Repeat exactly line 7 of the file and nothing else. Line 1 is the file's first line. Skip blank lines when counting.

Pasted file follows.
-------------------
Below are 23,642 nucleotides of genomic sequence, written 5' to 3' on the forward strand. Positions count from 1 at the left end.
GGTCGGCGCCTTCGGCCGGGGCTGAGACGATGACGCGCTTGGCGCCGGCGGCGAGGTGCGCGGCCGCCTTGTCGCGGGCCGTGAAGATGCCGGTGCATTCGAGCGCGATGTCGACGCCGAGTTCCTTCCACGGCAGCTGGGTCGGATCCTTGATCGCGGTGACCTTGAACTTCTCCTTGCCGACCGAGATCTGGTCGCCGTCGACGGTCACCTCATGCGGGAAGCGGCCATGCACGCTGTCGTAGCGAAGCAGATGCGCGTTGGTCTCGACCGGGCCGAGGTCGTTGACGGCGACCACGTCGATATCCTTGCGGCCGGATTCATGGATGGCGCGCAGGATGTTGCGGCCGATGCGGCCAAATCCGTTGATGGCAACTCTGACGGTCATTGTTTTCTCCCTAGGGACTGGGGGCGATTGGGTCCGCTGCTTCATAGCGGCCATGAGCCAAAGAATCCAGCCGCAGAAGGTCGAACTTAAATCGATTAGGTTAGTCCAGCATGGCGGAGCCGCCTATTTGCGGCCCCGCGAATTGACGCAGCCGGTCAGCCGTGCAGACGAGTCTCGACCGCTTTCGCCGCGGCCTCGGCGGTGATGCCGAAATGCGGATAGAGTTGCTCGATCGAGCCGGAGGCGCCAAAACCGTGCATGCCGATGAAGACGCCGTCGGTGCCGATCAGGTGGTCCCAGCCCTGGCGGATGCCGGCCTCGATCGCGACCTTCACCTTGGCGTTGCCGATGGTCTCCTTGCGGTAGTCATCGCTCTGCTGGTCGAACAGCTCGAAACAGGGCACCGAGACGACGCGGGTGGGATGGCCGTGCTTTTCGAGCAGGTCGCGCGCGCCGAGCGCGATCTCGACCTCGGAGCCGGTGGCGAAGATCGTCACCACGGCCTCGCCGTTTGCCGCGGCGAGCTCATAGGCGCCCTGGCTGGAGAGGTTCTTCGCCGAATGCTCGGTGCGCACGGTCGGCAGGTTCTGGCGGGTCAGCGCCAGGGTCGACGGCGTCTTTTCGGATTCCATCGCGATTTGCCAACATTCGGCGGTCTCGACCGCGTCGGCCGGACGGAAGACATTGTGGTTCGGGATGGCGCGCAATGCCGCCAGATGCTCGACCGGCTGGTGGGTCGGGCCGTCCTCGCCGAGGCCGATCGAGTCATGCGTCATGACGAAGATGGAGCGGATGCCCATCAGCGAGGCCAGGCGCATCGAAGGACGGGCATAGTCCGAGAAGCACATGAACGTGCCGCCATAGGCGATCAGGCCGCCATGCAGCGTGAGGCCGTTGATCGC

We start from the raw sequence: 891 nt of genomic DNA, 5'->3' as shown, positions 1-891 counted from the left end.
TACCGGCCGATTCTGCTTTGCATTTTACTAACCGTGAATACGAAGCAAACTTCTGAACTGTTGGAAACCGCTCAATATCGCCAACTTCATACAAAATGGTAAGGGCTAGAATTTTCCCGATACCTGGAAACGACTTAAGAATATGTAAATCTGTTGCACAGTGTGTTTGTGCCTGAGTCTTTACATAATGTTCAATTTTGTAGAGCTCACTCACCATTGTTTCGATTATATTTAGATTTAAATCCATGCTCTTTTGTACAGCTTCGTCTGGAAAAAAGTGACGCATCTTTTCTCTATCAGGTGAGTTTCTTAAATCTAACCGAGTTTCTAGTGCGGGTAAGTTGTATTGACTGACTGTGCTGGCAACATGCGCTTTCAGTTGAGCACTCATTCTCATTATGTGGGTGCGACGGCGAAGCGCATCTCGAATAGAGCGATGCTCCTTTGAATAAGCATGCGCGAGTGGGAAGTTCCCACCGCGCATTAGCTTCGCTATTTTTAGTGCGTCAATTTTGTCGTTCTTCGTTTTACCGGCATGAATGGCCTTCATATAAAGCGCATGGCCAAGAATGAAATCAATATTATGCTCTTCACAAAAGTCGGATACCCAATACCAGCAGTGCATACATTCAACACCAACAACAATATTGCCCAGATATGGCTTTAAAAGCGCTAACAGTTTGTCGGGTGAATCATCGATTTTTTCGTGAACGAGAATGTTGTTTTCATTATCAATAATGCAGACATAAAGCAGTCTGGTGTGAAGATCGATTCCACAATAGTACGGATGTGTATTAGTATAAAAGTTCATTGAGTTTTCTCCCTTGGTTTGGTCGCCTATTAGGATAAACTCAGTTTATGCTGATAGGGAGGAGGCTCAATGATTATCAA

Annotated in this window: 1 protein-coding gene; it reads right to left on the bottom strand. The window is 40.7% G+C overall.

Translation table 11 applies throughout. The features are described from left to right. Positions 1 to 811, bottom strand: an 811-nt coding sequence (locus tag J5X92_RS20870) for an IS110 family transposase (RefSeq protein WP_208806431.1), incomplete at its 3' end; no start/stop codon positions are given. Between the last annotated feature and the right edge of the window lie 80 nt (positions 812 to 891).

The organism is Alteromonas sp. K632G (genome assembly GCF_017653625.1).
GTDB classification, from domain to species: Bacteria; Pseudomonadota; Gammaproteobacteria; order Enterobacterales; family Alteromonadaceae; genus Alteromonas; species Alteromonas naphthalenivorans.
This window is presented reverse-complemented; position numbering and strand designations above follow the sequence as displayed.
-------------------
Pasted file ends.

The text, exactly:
The organism is Alteromonas sp. K632G (genome assembly GCF_017653625.1).